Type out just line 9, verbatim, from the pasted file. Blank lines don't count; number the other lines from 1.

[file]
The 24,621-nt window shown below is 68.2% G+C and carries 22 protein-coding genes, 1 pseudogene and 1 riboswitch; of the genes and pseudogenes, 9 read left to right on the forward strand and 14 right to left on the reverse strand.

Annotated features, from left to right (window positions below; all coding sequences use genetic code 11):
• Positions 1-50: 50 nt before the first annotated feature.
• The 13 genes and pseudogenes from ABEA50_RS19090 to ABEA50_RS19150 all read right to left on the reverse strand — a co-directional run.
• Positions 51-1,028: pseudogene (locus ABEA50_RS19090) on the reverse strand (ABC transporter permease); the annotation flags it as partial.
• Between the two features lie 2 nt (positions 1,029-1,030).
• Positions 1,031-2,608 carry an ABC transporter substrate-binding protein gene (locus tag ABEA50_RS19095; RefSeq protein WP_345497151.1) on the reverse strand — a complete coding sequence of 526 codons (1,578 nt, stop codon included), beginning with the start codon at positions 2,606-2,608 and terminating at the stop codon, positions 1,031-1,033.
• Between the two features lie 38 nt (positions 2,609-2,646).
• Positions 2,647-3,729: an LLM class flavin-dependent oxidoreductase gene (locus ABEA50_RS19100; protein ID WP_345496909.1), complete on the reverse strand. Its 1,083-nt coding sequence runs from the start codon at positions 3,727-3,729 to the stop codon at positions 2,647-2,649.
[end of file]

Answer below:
• Positions 2,647-3,729: an LLM class flavin-dependent oxidoreductase gene (locus ABEA50_RS19100; protein ID WP_345496909.1), complete on the reverse strand. Its 1,083-nt coding sequence runs from the start codon at positions 3,727-3,729 to the stop codon at positions 2,647-2,649.